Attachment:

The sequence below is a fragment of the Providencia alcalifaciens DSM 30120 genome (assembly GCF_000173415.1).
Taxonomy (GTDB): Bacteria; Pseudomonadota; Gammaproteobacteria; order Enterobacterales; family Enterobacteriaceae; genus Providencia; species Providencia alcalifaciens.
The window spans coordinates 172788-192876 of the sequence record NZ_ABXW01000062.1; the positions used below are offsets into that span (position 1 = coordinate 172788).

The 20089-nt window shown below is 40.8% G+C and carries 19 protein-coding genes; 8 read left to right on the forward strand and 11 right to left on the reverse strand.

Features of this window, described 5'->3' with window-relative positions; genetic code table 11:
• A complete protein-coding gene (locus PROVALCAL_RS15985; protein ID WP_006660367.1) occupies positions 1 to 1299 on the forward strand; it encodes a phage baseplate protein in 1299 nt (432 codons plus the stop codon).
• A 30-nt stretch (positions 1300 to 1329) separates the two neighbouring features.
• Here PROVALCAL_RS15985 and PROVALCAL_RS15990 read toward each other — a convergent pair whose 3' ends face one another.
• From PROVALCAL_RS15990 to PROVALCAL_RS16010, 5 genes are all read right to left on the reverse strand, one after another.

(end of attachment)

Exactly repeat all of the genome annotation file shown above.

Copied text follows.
The sequence below is a fragment of the Providencia alcalifaciens DSM 30120 genome (assembly GCF_000173415.1).
Taxonomy (GTDB): Bacteria; Pseudomonadota; Gammaproteobacteria; order Enterobacterales; family Enterobacteriaceae; genus Providencia; species Providencia alcalifaciens.
The window spans coordinates 172788-192876 of the sequence record NZ_ABXW01000062.1; the positions used below are offsets into that span (position 1 = coordinate 172788).

The 20089-nt window shown below is 40.8% G+C and carries 19 protein-coding genes; 8 read left to right on the forward strand and 11 right to left on the reverse strand.

Features of this window, described 5'->3' with window-relative positions; genetic code table 11:
• A complete protein-coding gene (locus PROVALCAL_RS15985; protein ID WP_006660367.1) occupies positions 1 to 1299 on the forward strand; it encodes a phage baseplate protein in 1299 nt (432 codons plus the stop codon).
• A 30-nt stretch (positions 1300 to 1329) separates the two neighbouring features.
• Here PROVALCAL_RS15985 and PROVALCAL_RS15990 read toward each other — a convergent pair whose 3' ends face one another.
• From PROVALCAL_RS15990 to PROVALCAL_RS16010, 5 genes are all read right to left on the reverse strand, one after another.